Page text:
Just three things to remember though, never spray on a day where rain is expected. If it happens, spray again the next day. Never spray close to the evening since you do not want your plants to be damp going into nightime. This just makes the fungal spores more prolific. Always make sure the plant and leaves therefore have time to dry out. And once your spraying schedule starts, don't get lazy and figure I will just skip this week (I always sprayed once a week). If you do you will learn to regret it.

    Also, as for the milk, we don't use milk either in my house so I got a hold of some dry powdered milk and use it. Ratio to mix is a 9 parts water to 1 part milk powder. Then add the 1 tablespoon of vege oil if you like.

  • greyfurball
    greyfurball Posts: 591 ✭✭✭✭

    I also forgot to mention it but always start your spray schedule BEFORE you start having the problem. If you prevent the spores from starting it is so much easier to control a small patch which might come on in summer. If your garden is already covered with it, it is much harder to control. Once the garden is overrun even the milk bath will not clean it up so you can start again with beautiful plants. If you remove all the spore-ridden leaves and burn them new growth will come out clean but it doesn't take long for them to get covered with mildew also.

  • greyfurball
    greyfurball Posts: 591 ✭✭✭✭

    And finally, over winter I always research my problems and see if I can find anything new. Some of these I already do each year anyway but a few of them I have not tried before so if you wish to give any a try this might help you also.

    Fungus In The Garden

    Depending upon your climate, fungal diseases in the garden is one of the hardest things to control IF you let it get started. Therefore, the trick is often to head it off in advance by using some common preventative measures. Check out these ideas to help you and your garden to navigate through the hot and humid, wet seasons of the year.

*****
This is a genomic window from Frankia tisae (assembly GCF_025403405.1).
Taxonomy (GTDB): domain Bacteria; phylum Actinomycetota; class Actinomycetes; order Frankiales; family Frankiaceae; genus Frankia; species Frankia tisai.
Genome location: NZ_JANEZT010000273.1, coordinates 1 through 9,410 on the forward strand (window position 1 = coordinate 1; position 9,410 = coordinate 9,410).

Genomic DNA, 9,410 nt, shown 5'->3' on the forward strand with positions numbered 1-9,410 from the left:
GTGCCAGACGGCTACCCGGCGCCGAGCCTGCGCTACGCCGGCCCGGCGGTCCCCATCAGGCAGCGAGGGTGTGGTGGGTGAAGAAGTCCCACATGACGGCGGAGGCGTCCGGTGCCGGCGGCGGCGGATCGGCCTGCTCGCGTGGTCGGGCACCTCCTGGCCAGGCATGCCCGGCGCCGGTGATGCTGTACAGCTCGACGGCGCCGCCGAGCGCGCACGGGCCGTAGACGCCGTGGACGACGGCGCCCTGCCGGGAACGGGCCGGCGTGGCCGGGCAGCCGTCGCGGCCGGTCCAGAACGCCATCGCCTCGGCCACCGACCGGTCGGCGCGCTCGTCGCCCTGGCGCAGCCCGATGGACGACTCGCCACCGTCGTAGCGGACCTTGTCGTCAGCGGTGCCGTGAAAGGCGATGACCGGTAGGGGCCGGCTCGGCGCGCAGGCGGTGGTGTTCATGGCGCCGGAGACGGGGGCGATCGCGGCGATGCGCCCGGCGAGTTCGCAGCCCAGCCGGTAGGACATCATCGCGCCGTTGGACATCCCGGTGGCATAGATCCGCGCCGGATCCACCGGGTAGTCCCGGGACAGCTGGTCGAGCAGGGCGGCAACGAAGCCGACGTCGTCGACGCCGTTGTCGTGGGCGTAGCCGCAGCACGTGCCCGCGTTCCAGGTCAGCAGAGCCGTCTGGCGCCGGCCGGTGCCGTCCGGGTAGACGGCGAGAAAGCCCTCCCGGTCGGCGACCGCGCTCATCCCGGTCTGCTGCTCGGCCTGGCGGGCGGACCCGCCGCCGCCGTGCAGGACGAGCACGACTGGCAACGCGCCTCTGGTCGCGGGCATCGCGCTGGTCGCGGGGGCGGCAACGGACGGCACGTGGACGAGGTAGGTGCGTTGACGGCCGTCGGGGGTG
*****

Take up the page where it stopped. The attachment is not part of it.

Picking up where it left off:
·        Combine these: ½ cup molasses, ½ cup powdered milk and 1 teaspoon baking soda. Mix these into a paste and place this paste into the toe of a nylon stocking. Tie the stocking off so it is about 12-18” long. Cut above your tie. Now place the stocking in one gallon of warm rainwater and let it steep for 3-4 hours. After steeping, strain the solids out (if needed) and mist all of your plants every two weeks as a preventative measure.

    ·        Sometimes, no matter how hard you try, blight, especially in your tomato patch, will set in anyway. If it does, and you are not able to follow the rules of consistent crop rotation, it is time to sterilize your soil. Use this recipe every Fall after your plants are removed and then every Spring before your tomatoes are planted. Combine 2 tablespoons of household bleach with 2 tablespoons of baby shampoo in one gallon of warm rainwater. Mix well, place in a handheld sprayer and spray the soil, lightly mixing this into the top level of the soil. Now plant your transplants. As a follow-up during the growing season, every 2 weeks combine 1 cup of compost, ½ cup Epsom salts and ½ cup of powdered milk. Combine these together and sprinkle some around the base of each tomato plant.